Select Appropriate Interventions

Students who have problems with spelling and grammar do need feedback. However, there is a difference between students who occasionally misspell a word or make similar grammatical errors and those whose work is littered with punctuation and capitalization mistakes, incomplete sentences, subject-verb disagreements, and other surface errors. The former student probably needs little more than a reminder to double-check work; the latter student, however, probably needs more intensive and academic interventions, which, frankly, are neither available in the field nor should be within the purview of field instructors' responsibilities. For students whose writing falls somewhere in the middle of these two extremes, field instructors could identify three persistent mistakes and ask the students to focus their attentions on these. In doing so, the field instructors help the students develop the skills of self-editing.

Expect Revisions of Certain Documents

Certain kinds of writing require more than self-editing; they need multiple drafts and supervisory approval. Even field instructors need to revise their work. When students are exposed to employees rewriting and refining their work for submitting grant proposals or reports to other agencies, they learn that rewriting is necessary, that writing is an iterative process, and that improvement of this skill is valued by social service agencies. Thus, field instructors should similarly require their students to submit early drafts of certain documents and should provide prompt and useful feedback about this work and demand rewrites when necessary.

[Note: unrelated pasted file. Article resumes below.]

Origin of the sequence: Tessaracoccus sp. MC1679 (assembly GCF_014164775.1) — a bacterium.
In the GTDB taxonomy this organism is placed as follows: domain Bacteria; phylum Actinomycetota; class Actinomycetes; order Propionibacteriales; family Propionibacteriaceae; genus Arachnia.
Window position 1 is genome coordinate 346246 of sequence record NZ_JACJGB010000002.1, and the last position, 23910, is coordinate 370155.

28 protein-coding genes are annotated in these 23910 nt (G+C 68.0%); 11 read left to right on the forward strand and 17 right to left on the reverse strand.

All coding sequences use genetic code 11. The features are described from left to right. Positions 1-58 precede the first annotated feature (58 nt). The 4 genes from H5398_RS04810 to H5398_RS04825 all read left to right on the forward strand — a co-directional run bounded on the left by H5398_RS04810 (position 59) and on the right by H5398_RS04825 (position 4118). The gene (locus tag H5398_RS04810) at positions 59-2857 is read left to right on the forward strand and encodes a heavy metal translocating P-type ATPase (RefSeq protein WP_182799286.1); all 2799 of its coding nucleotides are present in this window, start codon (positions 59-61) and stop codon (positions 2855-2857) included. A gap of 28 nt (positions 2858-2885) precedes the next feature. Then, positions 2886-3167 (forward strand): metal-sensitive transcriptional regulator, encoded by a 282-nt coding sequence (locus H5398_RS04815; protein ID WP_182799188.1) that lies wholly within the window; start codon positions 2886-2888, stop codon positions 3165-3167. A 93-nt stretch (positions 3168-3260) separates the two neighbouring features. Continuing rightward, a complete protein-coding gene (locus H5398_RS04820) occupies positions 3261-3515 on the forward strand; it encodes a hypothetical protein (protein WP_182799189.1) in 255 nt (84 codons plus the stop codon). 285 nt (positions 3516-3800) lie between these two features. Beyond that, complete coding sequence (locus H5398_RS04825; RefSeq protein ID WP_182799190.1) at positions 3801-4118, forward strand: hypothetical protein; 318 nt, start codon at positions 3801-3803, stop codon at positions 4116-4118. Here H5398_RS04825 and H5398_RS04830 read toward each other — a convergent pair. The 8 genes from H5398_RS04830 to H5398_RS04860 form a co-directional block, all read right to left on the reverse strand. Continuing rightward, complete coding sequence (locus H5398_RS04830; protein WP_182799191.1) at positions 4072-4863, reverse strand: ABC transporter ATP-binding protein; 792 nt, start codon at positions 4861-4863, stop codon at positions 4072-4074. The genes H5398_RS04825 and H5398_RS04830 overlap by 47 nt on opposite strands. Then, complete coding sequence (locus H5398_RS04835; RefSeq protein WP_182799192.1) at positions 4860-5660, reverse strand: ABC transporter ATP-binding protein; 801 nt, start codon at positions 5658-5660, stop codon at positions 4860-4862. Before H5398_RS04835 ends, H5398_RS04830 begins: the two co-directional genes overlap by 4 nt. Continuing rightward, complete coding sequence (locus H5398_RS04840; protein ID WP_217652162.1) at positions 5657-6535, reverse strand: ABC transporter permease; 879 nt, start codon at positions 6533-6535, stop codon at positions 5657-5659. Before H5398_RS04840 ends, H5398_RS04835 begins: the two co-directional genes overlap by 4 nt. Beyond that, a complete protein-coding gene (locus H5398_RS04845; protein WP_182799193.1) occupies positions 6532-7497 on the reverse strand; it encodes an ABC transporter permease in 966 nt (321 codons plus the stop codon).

Promptly Communicate Concerns With Faculty Liaisons

If students' writings are significantly below agency standards, field instructors should communicate these concerns with faculty liaisons just as they would alert the school if there were problems of the students' performance in other areas such as attendance or maintaining confidentiality. The type and quantity of early writing assignments described provide a base for assessing the students' writing before too much time has passed and, if necessary, opportunities for prompt intervention. In addition, early in the internship, field instructors should also communicate to the students the standards by which their performance, including their writing, will be evaluated as described in the school's evaluation form.

Avoid Conflating "Writing Problems" With Student Performance Problems

In the evaluation process, field instructors should distinguish between a "writing problem" and other problems of student performance. For example, students who repeatedly fail to address problems with their writing are, more significantly, resisting appropriate demands from responsible authority. The failure to submit required rewrites does not signify a writing problem per se but rather a refusal to accept supervision, and field instructors and social work programs need to confront such students about their overall professional development.

Expect Language Appropriate to the Setting